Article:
Don’t make grammar the backup vocals

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I’m on a quest to find someone who could accurately explain to me, in just one sentence, what the word “shufflin’” exactly means. I’ll gladly award them a whopping $1 for their definition.

Why lyricists, singers, musicians and the rest of the humans involved in the lyric-writing process feel the urge to sacrifice grammar for the sake of a beat or two is a fact of life I’ll never be able to fully grasp.

I’ll admit I’m not an expert on anything relating to music, so I’ll offer my apologies in advance if I make an ignorant misjudgment. I offer my opinion as a person with ears who has the ability to listen to lyrics on the radio that honestly, half the time, don’t really make sense.

I’m not going to keep hating on LMFAO’s “Party Rock Anthem” though. It’s one of my jams. But take Taylor Swift’s award-winning melody, “We Are Never Ever Getting Back Together.” In 2012, Rolling Stone dubbed the song the second best of the year. More surprisingly, the song received a Grammy nomination for Record of the Year. Maybe I just don’t understand the depths behind Tay-Tay’s lyrics but the song is a mere repetition of the same words … like, over and over and over again.

I understand lyricists may sometimes need to abbreviate words in order for them to fit in with the beats, but lately, I think the industry is overdoing it. I mean, imagine if I abbreviated words in this column just so they’d fit within this page? I work with the designers to make my columns fit and vice-versa. So, music industry, follow suit. Go talk to your friends, talk to my friends, talk to me.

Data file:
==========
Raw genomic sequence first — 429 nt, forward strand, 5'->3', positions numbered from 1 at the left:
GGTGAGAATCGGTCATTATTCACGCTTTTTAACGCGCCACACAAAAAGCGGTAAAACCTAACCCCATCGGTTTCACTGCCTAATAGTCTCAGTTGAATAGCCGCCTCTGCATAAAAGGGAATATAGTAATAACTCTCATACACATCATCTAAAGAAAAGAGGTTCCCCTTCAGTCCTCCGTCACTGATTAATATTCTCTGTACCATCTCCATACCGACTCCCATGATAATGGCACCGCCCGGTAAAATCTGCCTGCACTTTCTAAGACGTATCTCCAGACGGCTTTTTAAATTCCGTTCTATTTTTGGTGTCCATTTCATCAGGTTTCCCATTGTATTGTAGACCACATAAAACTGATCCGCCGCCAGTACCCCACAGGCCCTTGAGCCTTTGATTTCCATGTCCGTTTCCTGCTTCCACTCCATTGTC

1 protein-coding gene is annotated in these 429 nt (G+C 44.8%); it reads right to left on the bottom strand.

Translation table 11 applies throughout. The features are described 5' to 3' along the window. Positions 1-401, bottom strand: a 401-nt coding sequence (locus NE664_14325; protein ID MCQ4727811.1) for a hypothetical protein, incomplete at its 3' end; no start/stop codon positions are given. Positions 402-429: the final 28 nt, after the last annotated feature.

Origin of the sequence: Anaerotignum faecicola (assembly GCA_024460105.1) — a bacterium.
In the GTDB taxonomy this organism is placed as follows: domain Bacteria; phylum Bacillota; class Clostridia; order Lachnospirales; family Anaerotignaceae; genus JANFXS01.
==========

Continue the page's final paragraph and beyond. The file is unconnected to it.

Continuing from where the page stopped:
And, though sometimes songs like Taylor’s make me never ever ever ever want to turn the radio on again, I still believe in the future of music and its beauty.

If you don’t have anything grammatically correct to sing, then don’t sing anything at all. Maybe I should call Kanye and ask for help boo-ing Tay-Tay off the stage … but then again Kanye’s not the best man to emulate when it comes to songwriting.

 

Stephanie Parra is a junior majoring in journalism and political science.

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1 Comment

  1. In music, the voice is just another instrument. I see no reason to restrict an instrument; it is often the unusual ways in which instruments are used that creates interesting music. Should guitars only be allowed to play in drop D tuning? Is it “wrong” to perform col legno (hitting the strings with the bow) on a violin? Forcing lyricists to conform to a certain method of performing does nothing but kill creativity. As long as it adds to the music, vocals should be able to do whatever they want, whether it’s changing words slightly or shouting unintelligible gibberish. For the latter, I recommend Can’s “Peking O” from the 1971 Tago Mago album.